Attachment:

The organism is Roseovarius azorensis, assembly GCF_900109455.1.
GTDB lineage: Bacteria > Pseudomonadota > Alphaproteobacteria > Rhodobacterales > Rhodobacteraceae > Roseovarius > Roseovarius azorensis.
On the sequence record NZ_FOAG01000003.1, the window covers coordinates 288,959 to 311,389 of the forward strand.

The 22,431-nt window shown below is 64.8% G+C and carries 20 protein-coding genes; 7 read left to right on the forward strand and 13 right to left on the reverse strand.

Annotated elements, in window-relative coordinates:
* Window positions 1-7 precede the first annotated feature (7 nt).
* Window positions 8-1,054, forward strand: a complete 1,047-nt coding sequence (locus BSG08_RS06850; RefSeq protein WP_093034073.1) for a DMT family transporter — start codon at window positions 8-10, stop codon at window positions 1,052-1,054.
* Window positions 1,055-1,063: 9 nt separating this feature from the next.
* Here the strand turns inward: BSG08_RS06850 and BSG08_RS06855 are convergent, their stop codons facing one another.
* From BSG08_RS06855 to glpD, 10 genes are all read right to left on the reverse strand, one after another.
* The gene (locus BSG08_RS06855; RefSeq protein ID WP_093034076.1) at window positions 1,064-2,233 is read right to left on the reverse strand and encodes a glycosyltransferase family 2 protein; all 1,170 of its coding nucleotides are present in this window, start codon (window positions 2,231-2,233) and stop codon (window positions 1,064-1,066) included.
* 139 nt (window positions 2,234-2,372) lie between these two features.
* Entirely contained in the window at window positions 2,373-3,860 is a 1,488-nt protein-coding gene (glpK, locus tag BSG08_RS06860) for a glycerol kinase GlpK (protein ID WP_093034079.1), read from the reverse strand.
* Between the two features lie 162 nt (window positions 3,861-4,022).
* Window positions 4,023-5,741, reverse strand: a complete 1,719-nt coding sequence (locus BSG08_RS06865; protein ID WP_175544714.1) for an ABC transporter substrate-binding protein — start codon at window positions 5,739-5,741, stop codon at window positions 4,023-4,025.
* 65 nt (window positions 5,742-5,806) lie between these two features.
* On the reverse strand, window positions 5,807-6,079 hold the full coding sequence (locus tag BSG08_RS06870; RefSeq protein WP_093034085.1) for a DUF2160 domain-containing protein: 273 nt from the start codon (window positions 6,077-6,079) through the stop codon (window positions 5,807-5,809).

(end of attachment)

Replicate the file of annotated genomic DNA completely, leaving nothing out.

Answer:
The organism is Roseovarius azorensis, assembly GCF_900109455.1.
GTDB lineage: Bacteria > Pseudomonadota > Alphaproteobacteria > Rhodobacterales > Rhodobacteraceae > Roseovarius > Roseovarius azorensis.
On the sequence record NZ_FOAG01000003.1, the window covers coordinates 288,959 to 311,389 of the forward strand.

The 22,431-nt window shown below is 64.8% G+C and carries 20 protein-coding genes; 7 read left to right on the forward strand and 13 right to left on the reverse strand.

Annotated elements, in window-relative coordinates:
* Window positions 1-7 precede the first annotated feature (7 nt).
* Window positions 8-1,054, forward strand: a complete 1,047-nt coding sequence (locus BSG08_RS06850; RefSeq protein WP_093034073.1) for a DMT family transporter — start codon at window positions 8-10, stop codon at window positions 1,052-1,054.
* Window positions 1,055-1,063: 9 nt separating this feature from the next.
* Here the strand turns inward: BSG08_RS06850 and BSG08_RS06855 are convergent, their stop codons facing one another.
* From BSG08_RS06855 to glpD, 10 genes are all read right to left on the reverse strand, one after another.
* The gene (locus BSG08_RS06855; RefSeq protein ID WP_093034076.1) at window positions 1,064-2,233 is read right to left on the reverse strand and encodes a glycosyltransferase family 2 protein; all 1,170 of its coding nucleotides are present in this window, start codon (window positions 2,231-2,233) and stop codon (window positions 1,064-1,066) included.
* 139 nt (window positions 2,234-2,372) lie between these two features.
* Entirely contained in the window at window positions 2,373-3,860 is a 1,488-nt protein-coding gene (glpK, locus tag BSG08_RS06860) for a glycerol kinase GlpK (protein ID WP_093034079.1), read from the reverse strand.
* Between the two features lie 162 nt (window positions 3,861-4,022).
* Window positions 4,023-5,741, reverse strand: a complete 1,719-nt coding sequence (locus BSG08_RS06865; protein ID WP_175544714.1) for an ABC transporter substrate-binding protein — start codon at window positions 5,739-5,741, stop codon at window positions 4,023-4,025.
* 65 nt (window positions 5,742-5,806) lie between these two features.
* On the reverse strand, window positions 5,807-6,079 hold the full coding sequence (locus tag BSG08_RS06870; RefSeq protein WP_093034085.1) for a DUF2160 domain-containing protein: 273 nt from the start codon (window positions 6,077-6,079) through the stop codon (window positions 5,807-5,809).